Kahlon: Bank reform is next step after cellular, TV

Minister Moshe Kahlon decries state of banking in Israel, says he will work to introduce competition into market.

December 19, 2012 17:38
1 minute read.
Likud Minister Moshe Kahlon

Likud Minister Moshe Kahlon 311. (photo credit: Avi Hayun)


Dear Reader,
As you can imagine, more people are reading The Jerusalem Post than ever before. Nevertheless, traditional business models are no longer sustainable and high-quality publications, like ours, are being forced to look for new ways to keep going. Unlike many other news organizations, we have not put up a paywall. We want to keep our journalism open and accessible and be able to keep providing you with news and analysis from the frontlines of Israel, the Middle East and the Jewish World.

As one of our loyal readers, we ask you to be our partner.

For $5 a month you will receive access to the following:

  • A user experience almost completely free of ads
  • Access to our Premium Section
  • Content from the award-winning Jerusalem Report and our monthly magazine to learn Hebrew - Ivrit
  • A brand new ePaper featuring the daily newspaper as it appears in print in Israel

Help us grow and continue telling Israel’s story to the world.

Thank you,

Ronit Hasin-Hochman, CEO, Jerusalem Post Group
Yaakov Katz, Editor-in-Chief


Banks are the next industry in need of reform after cellular communications and television, Communications and Welfare Minister Moshe Kahlon said Wednesday.

“The weak do not have the strength to bargain, shout and influence,” he said during a speech at the Sderot Conference for Society. “The strong are those who receive the cheapest prices. The students are the ones who fund the tycoons.”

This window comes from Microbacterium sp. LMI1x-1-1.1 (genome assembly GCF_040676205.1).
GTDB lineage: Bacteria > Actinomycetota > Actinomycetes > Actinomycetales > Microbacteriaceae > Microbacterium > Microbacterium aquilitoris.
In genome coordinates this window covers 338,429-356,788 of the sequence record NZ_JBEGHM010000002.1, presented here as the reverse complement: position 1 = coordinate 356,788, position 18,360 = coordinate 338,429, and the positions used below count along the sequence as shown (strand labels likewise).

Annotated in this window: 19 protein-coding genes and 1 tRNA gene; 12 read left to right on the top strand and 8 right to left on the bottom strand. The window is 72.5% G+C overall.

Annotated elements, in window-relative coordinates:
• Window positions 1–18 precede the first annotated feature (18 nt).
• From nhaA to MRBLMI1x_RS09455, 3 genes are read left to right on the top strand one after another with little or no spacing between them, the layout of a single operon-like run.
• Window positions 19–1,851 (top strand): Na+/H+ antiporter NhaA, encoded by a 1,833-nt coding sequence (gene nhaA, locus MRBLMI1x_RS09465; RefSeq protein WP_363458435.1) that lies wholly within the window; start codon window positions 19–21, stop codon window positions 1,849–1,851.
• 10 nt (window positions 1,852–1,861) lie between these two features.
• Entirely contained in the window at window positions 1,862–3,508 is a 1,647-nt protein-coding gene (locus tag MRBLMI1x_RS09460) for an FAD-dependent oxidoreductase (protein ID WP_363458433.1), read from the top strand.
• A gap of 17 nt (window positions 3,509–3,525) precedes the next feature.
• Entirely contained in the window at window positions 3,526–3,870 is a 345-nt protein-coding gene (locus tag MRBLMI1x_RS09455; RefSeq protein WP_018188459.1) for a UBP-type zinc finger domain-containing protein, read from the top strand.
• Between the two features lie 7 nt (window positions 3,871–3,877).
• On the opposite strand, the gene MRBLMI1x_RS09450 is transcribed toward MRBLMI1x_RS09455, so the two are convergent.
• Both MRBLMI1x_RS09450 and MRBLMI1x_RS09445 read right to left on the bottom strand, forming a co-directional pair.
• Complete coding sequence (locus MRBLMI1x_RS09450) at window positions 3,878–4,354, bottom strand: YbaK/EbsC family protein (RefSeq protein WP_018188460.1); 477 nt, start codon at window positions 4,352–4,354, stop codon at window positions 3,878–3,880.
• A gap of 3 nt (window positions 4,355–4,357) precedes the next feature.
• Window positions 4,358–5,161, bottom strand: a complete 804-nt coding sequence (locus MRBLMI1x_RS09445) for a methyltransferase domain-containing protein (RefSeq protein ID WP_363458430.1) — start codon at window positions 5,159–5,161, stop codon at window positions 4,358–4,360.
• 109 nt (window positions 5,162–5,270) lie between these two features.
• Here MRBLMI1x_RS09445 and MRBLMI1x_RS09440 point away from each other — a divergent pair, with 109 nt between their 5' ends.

Kahlon, who is not running for re-election in January, stressed that he has nothing against tycoons but rather is motivated by a desire to help consumers.

“Every quarter the banks make NIS 1 billion,” he said.

“That money comes from the interest paid by the public. If they make NIS 100 million a year, is that not enough? That money comes from you and from your parents, and it is not earned honestly. Things can be done differently. Not one bank has been established in Israel for 60 years. Is that competition?” Israel has 15 active commercial banks, according to the Bank of Israel. Most were founded in the pre-state era or in the first few years following independence. The two youngest commercial banks are the First International Bank of Israel, founded in 1972 through the merger of several smaller institutions; and one of its subsidiaries, Bank Poalei Agudat Israel, founded in 1977 to cater to the ultra- Orthodox community.

As communications minister, Kahlon has overseen cellphone reforms that have opened the market to new players and drastically reduced prices. The next step in these reforms will be implemented January 1, when new regulations banning cellular providers from tying service contracts to the purchase of mobile devices come into effect.

Join Jerusalem Post Premium Plus now for just $5 and upgrade your experience with an ads-free website and exclusive content. Click here>>

Related Content

The Teva Pharmaceutical Industries
April 30, 2015
Teva doubles down on Mylan, despite rejection


Cookie Settings